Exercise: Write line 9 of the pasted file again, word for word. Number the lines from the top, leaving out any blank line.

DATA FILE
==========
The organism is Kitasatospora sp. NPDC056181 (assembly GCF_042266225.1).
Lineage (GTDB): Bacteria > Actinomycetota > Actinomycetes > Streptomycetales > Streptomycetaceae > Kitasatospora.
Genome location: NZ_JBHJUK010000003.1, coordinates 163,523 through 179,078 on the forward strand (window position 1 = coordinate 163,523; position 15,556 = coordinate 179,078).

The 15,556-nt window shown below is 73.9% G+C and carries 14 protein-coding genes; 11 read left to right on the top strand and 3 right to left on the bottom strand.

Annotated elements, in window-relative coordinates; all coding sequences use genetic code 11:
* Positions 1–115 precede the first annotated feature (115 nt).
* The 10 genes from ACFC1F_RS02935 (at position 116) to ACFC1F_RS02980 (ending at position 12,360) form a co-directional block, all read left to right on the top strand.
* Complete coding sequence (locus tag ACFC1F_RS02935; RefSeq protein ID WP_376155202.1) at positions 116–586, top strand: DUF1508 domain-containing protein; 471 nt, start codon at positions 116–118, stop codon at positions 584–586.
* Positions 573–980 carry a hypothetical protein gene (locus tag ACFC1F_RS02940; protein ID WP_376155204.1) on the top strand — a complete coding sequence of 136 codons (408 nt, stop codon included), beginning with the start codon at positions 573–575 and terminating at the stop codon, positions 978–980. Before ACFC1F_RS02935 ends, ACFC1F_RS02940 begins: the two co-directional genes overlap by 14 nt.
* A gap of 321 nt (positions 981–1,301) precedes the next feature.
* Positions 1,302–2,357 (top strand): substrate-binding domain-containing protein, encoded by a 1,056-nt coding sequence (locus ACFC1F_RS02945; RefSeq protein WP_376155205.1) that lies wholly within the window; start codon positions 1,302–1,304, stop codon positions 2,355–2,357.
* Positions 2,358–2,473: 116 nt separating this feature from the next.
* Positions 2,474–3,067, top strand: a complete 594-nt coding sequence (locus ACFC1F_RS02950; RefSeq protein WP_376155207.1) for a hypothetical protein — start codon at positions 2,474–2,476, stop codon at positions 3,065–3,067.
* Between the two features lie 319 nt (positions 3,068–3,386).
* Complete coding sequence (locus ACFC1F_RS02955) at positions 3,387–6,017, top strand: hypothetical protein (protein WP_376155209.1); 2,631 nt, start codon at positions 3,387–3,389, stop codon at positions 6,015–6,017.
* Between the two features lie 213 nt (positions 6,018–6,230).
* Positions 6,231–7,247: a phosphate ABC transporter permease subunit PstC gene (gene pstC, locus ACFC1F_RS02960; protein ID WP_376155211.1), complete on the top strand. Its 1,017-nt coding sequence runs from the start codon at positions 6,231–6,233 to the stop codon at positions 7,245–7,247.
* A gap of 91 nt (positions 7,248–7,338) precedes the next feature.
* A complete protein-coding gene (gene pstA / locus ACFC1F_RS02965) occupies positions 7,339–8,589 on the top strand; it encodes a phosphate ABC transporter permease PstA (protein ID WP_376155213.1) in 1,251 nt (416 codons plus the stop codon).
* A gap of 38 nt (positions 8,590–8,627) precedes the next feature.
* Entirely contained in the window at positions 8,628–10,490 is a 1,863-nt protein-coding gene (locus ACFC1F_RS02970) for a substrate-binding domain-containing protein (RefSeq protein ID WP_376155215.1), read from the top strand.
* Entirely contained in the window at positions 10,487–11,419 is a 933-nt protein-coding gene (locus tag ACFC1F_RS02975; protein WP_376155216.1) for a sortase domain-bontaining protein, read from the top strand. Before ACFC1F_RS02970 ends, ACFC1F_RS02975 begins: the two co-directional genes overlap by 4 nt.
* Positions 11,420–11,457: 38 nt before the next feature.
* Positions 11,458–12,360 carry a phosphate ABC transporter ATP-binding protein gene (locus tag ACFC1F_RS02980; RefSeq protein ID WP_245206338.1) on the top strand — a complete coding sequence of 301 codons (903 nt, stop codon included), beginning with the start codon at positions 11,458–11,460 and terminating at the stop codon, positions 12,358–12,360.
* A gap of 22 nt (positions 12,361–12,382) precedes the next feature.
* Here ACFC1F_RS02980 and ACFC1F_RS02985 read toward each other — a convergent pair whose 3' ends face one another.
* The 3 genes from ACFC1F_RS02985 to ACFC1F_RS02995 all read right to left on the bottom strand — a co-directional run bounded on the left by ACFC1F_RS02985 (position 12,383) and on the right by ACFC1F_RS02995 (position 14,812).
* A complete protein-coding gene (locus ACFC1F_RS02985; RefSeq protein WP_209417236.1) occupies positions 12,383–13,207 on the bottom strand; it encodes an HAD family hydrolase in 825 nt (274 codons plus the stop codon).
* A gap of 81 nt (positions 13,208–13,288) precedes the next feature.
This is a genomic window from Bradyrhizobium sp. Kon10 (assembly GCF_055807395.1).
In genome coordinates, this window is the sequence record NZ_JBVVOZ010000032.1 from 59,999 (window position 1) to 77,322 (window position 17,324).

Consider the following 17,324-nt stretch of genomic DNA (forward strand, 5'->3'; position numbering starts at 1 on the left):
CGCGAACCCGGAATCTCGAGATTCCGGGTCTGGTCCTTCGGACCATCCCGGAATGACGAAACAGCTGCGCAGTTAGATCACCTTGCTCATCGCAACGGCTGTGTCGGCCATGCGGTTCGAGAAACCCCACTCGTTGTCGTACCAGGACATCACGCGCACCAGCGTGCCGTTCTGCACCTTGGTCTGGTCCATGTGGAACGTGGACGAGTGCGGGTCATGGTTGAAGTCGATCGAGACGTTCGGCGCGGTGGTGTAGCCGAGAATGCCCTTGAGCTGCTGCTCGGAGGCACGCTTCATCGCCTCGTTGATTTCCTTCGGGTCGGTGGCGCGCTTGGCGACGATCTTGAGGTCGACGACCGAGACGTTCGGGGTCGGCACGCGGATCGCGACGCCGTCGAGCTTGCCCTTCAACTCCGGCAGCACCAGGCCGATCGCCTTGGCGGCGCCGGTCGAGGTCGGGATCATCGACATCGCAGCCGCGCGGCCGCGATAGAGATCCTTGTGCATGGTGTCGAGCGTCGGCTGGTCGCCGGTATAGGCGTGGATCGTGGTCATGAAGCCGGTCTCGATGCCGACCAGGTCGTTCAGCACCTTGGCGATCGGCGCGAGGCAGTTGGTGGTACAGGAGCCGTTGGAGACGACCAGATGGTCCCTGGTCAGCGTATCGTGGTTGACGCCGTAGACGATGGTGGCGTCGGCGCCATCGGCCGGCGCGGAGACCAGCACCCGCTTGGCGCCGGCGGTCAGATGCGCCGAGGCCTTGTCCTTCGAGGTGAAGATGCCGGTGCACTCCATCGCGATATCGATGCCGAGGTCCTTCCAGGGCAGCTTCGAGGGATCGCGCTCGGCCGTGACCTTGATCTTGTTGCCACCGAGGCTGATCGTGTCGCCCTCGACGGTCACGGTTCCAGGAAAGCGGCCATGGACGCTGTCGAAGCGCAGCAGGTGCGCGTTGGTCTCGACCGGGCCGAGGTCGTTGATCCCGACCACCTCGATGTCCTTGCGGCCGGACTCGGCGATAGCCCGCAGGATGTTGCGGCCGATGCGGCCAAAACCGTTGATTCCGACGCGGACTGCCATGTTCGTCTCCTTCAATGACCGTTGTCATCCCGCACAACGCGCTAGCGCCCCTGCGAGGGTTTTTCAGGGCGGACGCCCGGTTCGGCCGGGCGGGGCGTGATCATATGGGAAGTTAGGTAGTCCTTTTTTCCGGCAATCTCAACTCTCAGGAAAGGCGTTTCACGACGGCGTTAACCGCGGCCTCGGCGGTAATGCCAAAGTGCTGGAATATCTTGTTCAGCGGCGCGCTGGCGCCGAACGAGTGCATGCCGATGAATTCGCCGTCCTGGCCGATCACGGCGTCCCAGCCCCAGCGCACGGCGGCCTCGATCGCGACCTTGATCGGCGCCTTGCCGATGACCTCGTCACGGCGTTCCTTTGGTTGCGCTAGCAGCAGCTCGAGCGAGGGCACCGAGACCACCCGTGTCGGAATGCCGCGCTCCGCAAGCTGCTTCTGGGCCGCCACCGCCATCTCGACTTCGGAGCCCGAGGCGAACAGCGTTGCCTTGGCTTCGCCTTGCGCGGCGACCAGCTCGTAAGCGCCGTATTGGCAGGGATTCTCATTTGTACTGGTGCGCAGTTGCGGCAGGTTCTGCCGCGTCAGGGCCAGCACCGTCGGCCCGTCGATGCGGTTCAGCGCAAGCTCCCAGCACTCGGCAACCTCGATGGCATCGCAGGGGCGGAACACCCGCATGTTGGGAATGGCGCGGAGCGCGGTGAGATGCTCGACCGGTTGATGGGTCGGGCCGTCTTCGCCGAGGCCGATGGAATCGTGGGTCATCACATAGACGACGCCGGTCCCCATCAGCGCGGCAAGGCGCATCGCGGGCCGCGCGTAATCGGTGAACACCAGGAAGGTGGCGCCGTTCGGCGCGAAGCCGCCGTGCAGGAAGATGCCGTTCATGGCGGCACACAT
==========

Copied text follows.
* Positions 573–980 carry a hypothetical protein gene (locus tag ACFC1F_RS02940; protein ID WP_376155204.1) on the top strand — a complete coding sequence of 136 codons (408 nt, stop codon included), beginning with the start codon at positions 573–575 and terminating at the stop codon, positions 978–980. Before ACFC1F_RS02935 ends, ACFC1F_RS02940 begins: the two co-directional genes overlap by 14 nt.